Tuesday, July 28, 2015

What does our Faith say about homosexuality?

(This is two recent articles from the parish bulletin)

To be honest, this isn’t something we talk about a lot. I’ve seldom addressed this in a homily, for several reasons. It’s a big subject, sometimes too big to be handled well in a Sunday sermon. And it’s a delicate issue and some parents may be uncomfortable.

Well, now we have to talk about it; and I did to some degree on Sunday. Let me say some more here. To reiterate: we believe the gift of sexual intimacy is for marriage only; and by marriage, I mean a man and a woman.

But to amplify my point, let me turn that around: we believe the gift of marriage is man+woman, because sex, by its nature, is man+woman. That is to say, God created sex for marriage as much as he created marriage for sex. This is key, because failing to get this helps explain our present mess. Our society redefined sex first, then marriage. It redefined sex by changing it from being about self-gift, commitment for life, because it’s also about children. The whole point of the “Sexual Revolution” in the last century was to toss all that aside and turn sex into an expression of self, with children a separate thought.

Let’s drill into this question of what sex really is (as opposed to what our society claims it is).

Scripture says we are made in God’s image and likeness. Think about that: just what does that mean? How are we God’s “image”? Well, consider that God is the Creator. We humans are distinct from all creation in our imitation of his creativity. We write, we make music, we build things. A builder can erect whole cities—but he must use pre-existing materials, while God creates ex nihilo—out of nothing. A writer or filmmaker can spin whole worlds in her head or on paper, or on film, but that’s as real as they can ever be. Only God can truly create.

And yet…there is but one breathtaking moment, and only one, when we ascend the divine heights and very nearly approximate what, otherwise, only God can do: create something out of nothing: and that moment is when a man and a woman, in their act of love, create a new life. The couple does it with God’s help, of course—that’s why we are called pro-creators.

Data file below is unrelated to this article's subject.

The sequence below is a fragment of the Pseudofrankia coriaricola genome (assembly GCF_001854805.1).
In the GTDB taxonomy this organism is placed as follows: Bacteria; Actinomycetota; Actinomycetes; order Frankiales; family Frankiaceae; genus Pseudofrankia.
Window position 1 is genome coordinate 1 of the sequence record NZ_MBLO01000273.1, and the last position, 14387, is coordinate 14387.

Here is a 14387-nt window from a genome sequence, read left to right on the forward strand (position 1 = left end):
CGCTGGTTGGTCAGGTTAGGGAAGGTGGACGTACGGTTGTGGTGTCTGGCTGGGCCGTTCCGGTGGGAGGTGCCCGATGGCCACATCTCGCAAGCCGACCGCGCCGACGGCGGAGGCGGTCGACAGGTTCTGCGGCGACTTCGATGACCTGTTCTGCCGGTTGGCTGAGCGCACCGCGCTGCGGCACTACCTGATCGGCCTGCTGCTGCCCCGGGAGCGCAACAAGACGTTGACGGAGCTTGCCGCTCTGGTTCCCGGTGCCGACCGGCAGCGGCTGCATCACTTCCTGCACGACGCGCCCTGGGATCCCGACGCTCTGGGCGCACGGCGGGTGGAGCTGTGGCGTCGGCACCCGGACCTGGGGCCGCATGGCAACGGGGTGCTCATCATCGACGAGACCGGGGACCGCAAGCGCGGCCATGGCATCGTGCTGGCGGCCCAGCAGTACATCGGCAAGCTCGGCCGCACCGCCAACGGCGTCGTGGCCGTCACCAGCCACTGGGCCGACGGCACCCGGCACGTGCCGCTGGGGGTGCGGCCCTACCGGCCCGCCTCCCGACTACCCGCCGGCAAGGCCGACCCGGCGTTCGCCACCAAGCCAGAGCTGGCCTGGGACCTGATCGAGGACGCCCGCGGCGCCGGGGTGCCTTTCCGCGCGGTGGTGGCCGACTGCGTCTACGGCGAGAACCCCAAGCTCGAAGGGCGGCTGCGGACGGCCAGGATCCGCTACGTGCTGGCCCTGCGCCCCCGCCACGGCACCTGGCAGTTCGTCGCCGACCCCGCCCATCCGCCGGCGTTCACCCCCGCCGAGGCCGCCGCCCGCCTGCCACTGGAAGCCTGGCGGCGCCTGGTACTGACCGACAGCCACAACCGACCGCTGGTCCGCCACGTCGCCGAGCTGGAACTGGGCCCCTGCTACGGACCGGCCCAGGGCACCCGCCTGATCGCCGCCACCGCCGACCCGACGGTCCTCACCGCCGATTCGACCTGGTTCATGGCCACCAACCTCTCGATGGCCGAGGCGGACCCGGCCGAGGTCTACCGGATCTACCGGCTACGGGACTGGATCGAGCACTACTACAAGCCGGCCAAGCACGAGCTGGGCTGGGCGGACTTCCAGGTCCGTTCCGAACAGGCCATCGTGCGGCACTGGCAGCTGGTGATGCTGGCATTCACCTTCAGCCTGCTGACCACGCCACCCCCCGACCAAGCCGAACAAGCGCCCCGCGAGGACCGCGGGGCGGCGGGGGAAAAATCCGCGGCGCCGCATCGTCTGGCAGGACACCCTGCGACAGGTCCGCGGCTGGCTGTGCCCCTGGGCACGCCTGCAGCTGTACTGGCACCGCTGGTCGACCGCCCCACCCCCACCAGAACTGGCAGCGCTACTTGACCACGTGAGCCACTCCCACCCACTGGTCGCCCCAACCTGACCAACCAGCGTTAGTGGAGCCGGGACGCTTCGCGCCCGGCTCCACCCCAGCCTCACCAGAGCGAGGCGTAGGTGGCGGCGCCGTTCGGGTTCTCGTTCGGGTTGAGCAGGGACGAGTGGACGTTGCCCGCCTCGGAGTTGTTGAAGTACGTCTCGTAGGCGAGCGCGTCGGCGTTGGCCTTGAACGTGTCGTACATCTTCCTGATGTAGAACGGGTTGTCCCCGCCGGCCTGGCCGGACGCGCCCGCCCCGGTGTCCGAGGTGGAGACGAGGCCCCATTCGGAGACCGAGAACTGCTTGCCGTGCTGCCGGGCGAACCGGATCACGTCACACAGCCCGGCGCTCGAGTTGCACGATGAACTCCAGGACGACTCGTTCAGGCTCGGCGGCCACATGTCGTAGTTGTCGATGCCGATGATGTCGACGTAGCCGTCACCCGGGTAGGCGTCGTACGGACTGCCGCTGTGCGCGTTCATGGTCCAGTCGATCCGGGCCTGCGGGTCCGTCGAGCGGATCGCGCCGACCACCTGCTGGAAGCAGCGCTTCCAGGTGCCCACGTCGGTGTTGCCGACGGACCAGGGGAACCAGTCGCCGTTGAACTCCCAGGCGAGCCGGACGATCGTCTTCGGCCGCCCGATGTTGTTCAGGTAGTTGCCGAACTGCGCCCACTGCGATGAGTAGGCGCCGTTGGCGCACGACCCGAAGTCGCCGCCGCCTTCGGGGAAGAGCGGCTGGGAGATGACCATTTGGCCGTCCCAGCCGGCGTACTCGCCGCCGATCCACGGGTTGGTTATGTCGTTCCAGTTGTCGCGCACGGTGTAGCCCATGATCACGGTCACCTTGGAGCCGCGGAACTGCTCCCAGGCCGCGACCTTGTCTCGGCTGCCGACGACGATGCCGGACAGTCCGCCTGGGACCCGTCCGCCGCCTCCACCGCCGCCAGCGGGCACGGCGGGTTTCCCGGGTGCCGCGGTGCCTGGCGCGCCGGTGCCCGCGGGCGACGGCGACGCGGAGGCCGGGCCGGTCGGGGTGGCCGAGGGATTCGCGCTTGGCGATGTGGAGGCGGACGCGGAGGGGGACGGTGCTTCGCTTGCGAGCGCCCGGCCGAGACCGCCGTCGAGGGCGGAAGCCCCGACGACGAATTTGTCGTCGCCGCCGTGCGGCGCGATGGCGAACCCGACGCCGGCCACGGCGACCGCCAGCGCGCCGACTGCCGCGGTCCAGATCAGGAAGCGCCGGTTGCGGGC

Can you see how everything the Church teaches on sex and reproduction follows from this insight? This is why contraception is wrong, and in vitro fertilization, as well as any sexual expression apart from man+woman, in marriage. In these and other ways, we are another Prometheus: God gave us the privilege of participating in his divine work; we take the privilege as if it were our property, and show God the door.

Recall how people claim we hate sex or think it’s dirty or sinful. See how absurd that is? We treat sex the way we treat Mass and the sacraments; it’s because of how holy and awesome they are, that we have rules and boundaries. Like Holy Mass, sex is an encounter with the divine. We approach with reverence.

Last week, I explained the core understanding we have about sex: by its nature it’s man+woman; and the clearest indication of that by its nature, it gives life. Sexual intimacy is where our vocation as “image of God” is truly realized in a concrete and powerful way.

Let’s notice something here: the power God gave us in the gift of sexuality is tremendous. One proof of that is to see how much harm is caused when we misuse it. So many terrible problems in our society—poverty, personal problems, anger, crime and social distress—are a direct consequence of sex without love, and adults conceiving children they don’t stay to raise.

So, yes, we have a lot of rules; we have good reason to. But only one says “no” to same-sex behavior. We aren’t “picking on” gays. What Jesus asks of gay people is what he asks of everyone: chastity, which means the right use of sex in marriage, and abstinence from sex outside of marriage.

Now, in our materialistic setting, that sounds absurd: no sex? That’s impossible! It’s too much to ask. It’s certainly difficult. But Jesus often asks very difficult things of us. Remember, he said: “Unless you take up your cross and follow me, you can be my disciple.”

Let’s come at this another way. Look at all the heterosexual couples in our society. They aren’t told, no sex. So they have it so much easier, right? I talk to lots of people, and they share their trials. The pain of unhappy marriages they can’t seem to fix; the sufferings of seeing a spouse or a child in deep pain or trouble; the high demands of raising children, both emotionally and financially.

Someone might say, yes, but there are so many joys in these things too; and that’s true. And there are great joys in living chastely and purely. We don’t need to have sex to be happy.

I’ve asked myself a question you may ask: why didn’t God just say what contemporary society wants him to say: have sex all you want, just don’t hurt people? After much thought, my answer is two-fold. First, sex isn’t about self; it’s about gift. And second, it only has meaning if it is understood to be about giving life (even if that doesn’t happen every time). To say it another way: sex is such a powerful thing that it has to be self-emptying and sacrificial, or else it would destroy us. That’s why it has to be about father plus mother, bringing a child. That keeps it from becoming just what our society is turning it into: selfish, hedonistic, egotistical and a power trip.